The P-type superfamily of ion pumps includes primary transporters energized by hydrolysis of ATP with a wide range of specificities for small cations and perhaps also phospholipids (Møller et al., 1996; Palmgren and Harper, 1999). P-type ATPases are characterized by forming a phosphorylated intermediate (hence the name P-type)
The most prominent subfamilies are P1B ATPases (heavy metal pumps; seven members), P2A and P2B ATPases (Ca2+ pumps; 14 in total), P3A ATPases (plasma membrane H+ pumps; 12 members including a truncated pump, which might represent a pseudogene or an ATPase-like protein with an alternative function), and P4 ATPases (12 members). P4 ATPases have been implicated in aminophosholipid flipping but it is not known whether this is a direct or an indirect effect of pump activity
The P-type ATPases, also known as E1-E2 ATPases, are a large group of evolutionarily related ion pumps that are found in bacteria, archaea and eukaryotes. They are α-helical bundle primary transporters refereed to as P-type ATPases because they catalyze auto- (or self) phosphorylation of a key conserved aspartate residue within the pump. In addition, they all appear to interconvert between at least two different conformations, denoted by E1 and E2.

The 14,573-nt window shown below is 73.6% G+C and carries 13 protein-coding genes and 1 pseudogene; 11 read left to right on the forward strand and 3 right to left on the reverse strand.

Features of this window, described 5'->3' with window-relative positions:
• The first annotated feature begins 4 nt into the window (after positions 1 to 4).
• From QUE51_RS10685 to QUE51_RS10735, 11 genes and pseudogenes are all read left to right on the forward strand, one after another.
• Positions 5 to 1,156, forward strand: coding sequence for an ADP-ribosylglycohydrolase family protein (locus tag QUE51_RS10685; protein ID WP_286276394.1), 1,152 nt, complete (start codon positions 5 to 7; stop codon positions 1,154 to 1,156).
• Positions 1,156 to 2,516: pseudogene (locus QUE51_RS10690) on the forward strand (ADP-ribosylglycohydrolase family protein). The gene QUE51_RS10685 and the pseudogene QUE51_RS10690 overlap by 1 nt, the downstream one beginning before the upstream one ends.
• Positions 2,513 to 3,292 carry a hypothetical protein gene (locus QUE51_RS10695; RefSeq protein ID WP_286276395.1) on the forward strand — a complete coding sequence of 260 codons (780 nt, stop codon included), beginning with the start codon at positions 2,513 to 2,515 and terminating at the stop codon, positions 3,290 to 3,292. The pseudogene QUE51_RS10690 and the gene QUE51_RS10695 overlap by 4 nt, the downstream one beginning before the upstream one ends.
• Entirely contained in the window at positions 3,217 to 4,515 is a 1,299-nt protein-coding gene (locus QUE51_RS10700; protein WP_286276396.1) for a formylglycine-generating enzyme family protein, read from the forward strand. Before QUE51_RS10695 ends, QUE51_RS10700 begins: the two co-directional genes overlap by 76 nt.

Most members of this transporter family are specific for the pumping of a large array of cations, however one subfamily is involved in flipping phospholipids to maintain the asymmetric nature of the biomembrane.
Prominent examples of P-type ATPases are the sodium-potassium pump (Na+,K+-ATPase), the proton pump (H+-ATPase), the proton-potassium pump (H+,K+-ATPase) and the calcium pump (Ca2+-ATPase).
diversification of the P-type ATPase family occurred prior to the separation of eubacteria, archaea and eucaryota. This underlines the significance of this protein family for cell survival.
* Type I consists of the transition/heavy metal ATPases.
o Type IA ATPases are involved in K+ import.
Type IB ATPases are involved in transport of the soft Lewis acids: Cu+, Ag+, Cu2+, Zn2+, Cd2+, Pb2+ and Co2+
* Type II ATPases are split into four groups.
o Type IIA transports Ca2+. SERCA1a is a type IIA pump.
o Type IIB transports Ca2+.
o Type IIC consists of the closely related Na+/K+ and H+/K+ ATPases from animal cells.
o Type IID contains a small number of fungal ATPases of unknown function.
* Type III ATPases contains the plasma membrane H+-ATPases from plants and fungi (IIIA) and a small subdivision with Mg2+-ATPases from three bacterial species (IIIB).
* Type IV ATPases have been shown to be involved in the transport of phospholipids. However the transport specificity of the P-IV type ATPases still remains a somewhat controversial subject.
* Type V ATPases have unknown specificity. This large group are only found in eukaryotes and are believed to be involved in cation transport in the endoplasmic reticulum.